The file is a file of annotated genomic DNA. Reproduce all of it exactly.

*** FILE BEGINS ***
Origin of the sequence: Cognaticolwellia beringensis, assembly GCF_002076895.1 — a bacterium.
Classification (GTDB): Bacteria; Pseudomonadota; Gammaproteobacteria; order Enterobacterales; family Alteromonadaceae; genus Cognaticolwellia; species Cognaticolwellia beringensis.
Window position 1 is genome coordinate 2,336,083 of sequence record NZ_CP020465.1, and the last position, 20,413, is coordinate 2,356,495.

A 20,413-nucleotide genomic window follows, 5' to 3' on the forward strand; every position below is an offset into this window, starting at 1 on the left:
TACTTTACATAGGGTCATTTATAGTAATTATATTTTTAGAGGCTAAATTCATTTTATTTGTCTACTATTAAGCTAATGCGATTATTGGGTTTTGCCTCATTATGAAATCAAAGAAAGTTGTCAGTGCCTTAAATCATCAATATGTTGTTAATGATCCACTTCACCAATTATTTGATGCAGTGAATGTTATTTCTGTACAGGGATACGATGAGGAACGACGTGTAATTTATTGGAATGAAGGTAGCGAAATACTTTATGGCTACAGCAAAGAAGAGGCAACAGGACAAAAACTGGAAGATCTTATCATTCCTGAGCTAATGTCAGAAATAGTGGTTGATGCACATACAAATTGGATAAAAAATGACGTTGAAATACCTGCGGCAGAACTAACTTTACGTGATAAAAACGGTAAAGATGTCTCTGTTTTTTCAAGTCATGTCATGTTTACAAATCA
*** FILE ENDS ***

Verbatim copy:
Origin of the sequence: Cognaticolwellia beringensis, assembly GCF_002076895.1 — a bacterium.
Classification (GTDB): Bacteria; Pseudomonadota; Gammaproteobacteria; order Enterobacterales; family Alteromonadaceae; genus Cognaticolwellia; species Cognaticolwellia beringensis.
Window position 1 is genome coordinate 2,336,083 of sequence record NZ_CP020465.1, and the last position, 20,413, is coordinate 2,356,495.

A 20,413-nucleotide genomic window follows, 5' to 3' on the forward strand; every position below is an offset into this window, starting at 1 on the left:
TACTTTACATAGGGTCATTTATAGTAATTATATTTTTAGAGGCTAAATTCATTTTATTTGTCTACTATTAAGCTAATGCGATTATTGGGTTTTGCCTCATTATGAAATCAAAGAAAGTTGTCAGTGCCTTAAATCATCAATATGTTGTTAATGATCCACTTCACCAATTATTTGATGCAGTGAATGTTATTTCTGTACAGGGATACGATGAGGAACGACGTGTAATTTATTGGAATGAAGGTAGCGAAATACTTTATGGCTACAGCAAAGAAGAGGCAACAGGACAAAAACTGGAAGATCTTATCATTCCTGAGCTAATGTCAGAAATAGTGGTTGATGCACATACAAATTGGATAAAAAATGACGTTGAAATACCTGCGGCAGAACTAACTTTACGTGATAAAAACGGTAAAGATGTCTCTGTTTTTTCAAGTCATGTCATGTTTACAAATCA